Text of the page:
Surveillance of STI risk behaviour among young people attending a music festival in Australia, 2005–08

Authors

  • Megan S.C. Lim,

    1. Centre for Population Health, Macfarlane Burnet Institute for Medical Research and Public Health and Department of Epidemiology and Preventive Medicine, Monash University, Victoria
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  • Margaret E. Hellard,

    1. Centre for Population Health, Macfarlane Burnet Institute for Medical Research and Public Health and Department of Epidemiology and Preventive Medicine, Monash University, Victoria
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  • Campbell K. Aitken,

    1. Centre for Population Health, Macfarlane Burnet Institute for Medical Research and Public Health, Victoria
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  • Jane S. Hocking

    1. Centre for Population Health, Macfarlane Burnet Institute for Medical Research and Public Health and Key Centre for Women's Health, University of Melbourne, Victoria
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Correspondence to:
Campbell Aitken, Burnet Institute, 85 Commercial Rd, Melbourne, Victoria, Australia, 3004. Fax: (03) 9282 2138; e-mail: aitken@burnet.edu.au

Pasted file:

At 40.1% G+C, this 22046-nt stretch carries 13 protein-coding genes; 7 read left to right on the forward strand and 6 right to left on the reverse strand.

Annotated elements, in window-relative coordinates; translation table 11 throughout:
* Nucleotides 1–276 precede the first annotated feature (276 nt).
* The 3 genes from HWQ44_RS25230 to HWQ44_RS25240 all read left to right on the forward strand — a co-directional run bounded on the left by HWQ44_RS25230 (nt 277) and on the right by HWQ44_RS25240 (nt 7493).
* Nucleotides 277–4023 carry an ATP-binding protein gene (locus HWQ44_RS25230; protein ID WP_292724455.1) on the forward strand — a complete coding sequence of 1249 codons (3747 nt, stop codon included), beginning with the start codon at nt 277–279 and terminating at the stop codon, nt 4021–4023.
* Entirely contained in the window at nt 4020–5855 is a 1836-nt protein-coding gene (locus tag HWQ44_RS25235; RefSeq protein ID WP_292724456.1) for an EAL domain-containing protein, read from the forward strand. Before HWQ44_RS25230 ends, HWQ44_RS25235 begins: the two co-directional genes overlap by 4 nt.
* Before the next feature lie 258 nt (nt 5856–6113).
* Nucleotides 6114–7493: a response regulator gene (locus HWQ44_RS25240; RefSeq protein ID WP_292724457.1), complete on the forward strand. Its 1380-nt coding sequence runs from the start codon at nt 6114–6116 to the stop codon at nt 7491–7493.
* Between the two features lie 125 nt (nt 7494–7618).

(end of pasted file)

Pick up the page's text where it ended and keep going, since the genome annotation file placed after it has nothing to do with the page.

Abstract

Objective: To explain rising rates of sexually transmitted infections it is necessary to monitor trends among high risk groups, such as youth. Surveillance of risk behaviours and testing among a variety of populations in different settings is required. We monitored self-reported sexual behaviour among music festival attendees.

Methods: Cross-sectional studies of young people's behaviour were conducted annually at a music festival between 2005 and 2008 using self-administered questionnaires. Logistic regression, adjusted for age and gender, determined trends in risk behaviours.

Results: More than 5,000 questionnaires were completed. The proportion reporting multiple sexual partners in the past year remained stable from 2005 to 2008 and condom use with these partners increased. Reporting a new sexual partner in the past three months decreased, while condom use with new partners increased. Reporting a casual sexual partner increased and condom use with casual partners remained stable. Reporting a recent STI test increased from 23% in 2006 to 32% in 2008.

Conclusions and Implications: Despite increases in STI notifications, most risk behaviours are decreasing in this group, possibly as a function of increased STI testing. Music festivals are a useful setting for monitoring behaviour trends within a sub-population of young people at relatively high risk of STIs.

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